Impact of surface forcing on Southern Hemisphere atmospheric blocking in the Australia–New Zealand sector
Ummenhofer, Caroline C.
McIntosh, Peter C.
Pook, Michael J.
Risbey, James S.
MetadataShow full item record
KeywordAustralia; Southern Hemisphere; Atmosphere-ocean interaction; Atmospheric circulation; Blocking; General circulation models
Characteristics of atmospheric blocking in the Southern Hemisphere (SH) are explored in atmospheric general circulation model (AGCM) simulations with the Community Atmosphere Model, version 3, with a particular focus on the Australia–New Zealand sector. Preferred locations of blocking in SH observations and the associated seasonal cycle are well represented in the AGCM simulations, but the observed magnitude of blocking is underestimated throughout the year, particularly in late winter and spring. This is related to overly zonal flow due to an enhanced meridional pressure gradient in the model, which results in a decreased amplitude of the longwave trough/ridge pattern. A range of AGCM sensitivity experiments explores the effect on SH blocking of tropical heating, midlatitude sea surface temperatures, and land–sea temperature gradients created over the Australian continent during austral winter. The combined effects of tropical heating and extratropical temperature gradients are further explored in a configuration that is favorable for blocking in the Australia–New Zealand sector with warm SST anomalies to the north of Australia, cold to the southwest of Australia, warm to the southeast, and cool Australian land temperatures. The blocking-favorable configuration indicates a significant strengthening of the subtropical jet and a reduction in midlatitude flow, which results from changes in the thermal wind. While these overall changes in mean climate, predominantly forced by the tropical heating, enhance blocking activity, the magnitude of atmospheric blocking compared to observations is still underestimated. The blocking-unfavorable configuration with surface forcing anomalies of opposite sign results in a weakening subtropical jet, enhanced midlatitude flow, and significantly reduced blocking.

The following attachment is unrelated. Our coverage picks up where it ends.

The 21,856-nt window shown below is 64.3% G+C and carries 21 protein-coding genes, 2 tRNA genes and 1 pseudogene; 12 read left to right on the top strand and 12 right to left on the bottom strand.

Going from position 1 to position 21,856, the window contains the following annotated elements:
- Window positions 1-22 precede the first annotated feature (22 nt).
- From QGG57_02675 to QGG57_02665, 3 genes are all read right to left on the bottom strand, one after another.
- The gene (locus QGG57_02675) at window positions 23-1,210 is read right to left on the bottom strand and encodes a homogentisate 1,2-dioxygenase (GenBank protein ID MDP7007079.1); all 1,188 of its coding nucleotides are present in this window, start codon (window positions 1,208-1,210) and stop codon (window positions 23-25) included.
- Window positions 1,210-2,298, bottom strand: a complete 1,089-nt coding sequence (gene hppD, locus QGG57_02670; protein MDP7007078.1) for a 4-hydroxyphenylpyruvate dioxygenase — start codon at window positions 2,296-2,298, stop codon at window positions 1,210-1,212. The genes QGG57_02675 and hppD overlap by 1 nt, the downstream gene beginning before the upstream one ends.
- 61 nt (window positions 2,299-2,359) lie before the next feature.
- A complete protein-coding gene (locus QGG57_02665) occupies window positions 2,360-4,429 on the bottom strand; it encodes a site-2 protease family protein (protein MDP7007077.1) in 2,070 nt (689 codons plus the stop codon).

Author Posting. © American Meteorological Society, 2013. This article is posted here by permission of American Meteorological Society for personal use, not for redistribution. The definitive version was published in Journal of Climate 26 (2013): 8476–8494, doi:10.1175/JCLI-D-12-00860.1.
Suggested CitationJournal of Climate 26 (2013): 8476–8494
Showing items related by title, author, creator and subject.
Northern hemisphere winter atmospheric transient eddy heat fluxes and the Gulf Stream and Kuroshio–Oyashio Extension variability Kwon, Young-Oh; Joyce, Terrence M. (American Meteorological Society, 2013-12-15)Spatial and temporal covariability between the atmospheric transient eddy heat fluxes (i.e., υ′T′ and υ′q′) in the Northern Hemisphere winter (January–March) and the paths of the Gulf Stream (GS), Kuroshio Extension (KE), ...
Gebregiorgis, Daniel; Hathorne, Ed C.; Giosan, Liviu; Clemens, Steven C.; Nürnberg, Dirk; Frank, Martin (Nature Publishing Group, 2018-11-08)The orbital-scale timing of South Asian monsoon (SAM) precipitation is poorly understood. Here we present new SST and seawater δ18O (δ18Osw) records from the Bay of Bengal, the core convective region of the South Asian ...
Arienzo, Monica; McConnell, Joseph R.; Murphy, Lisa N.; Chellman, Nathan; Das, Sarah B.; Kipfstuhl, Sepp; Mulvaney, Robert (John Wiley & Sons, 2017-07-01)Black carbon (BC) and other biomass-burning (BB) aerosols are critical components of climate forcing, but quantification, predictive climate modeling, and policy decisions have been hampered by limited understanding of the ...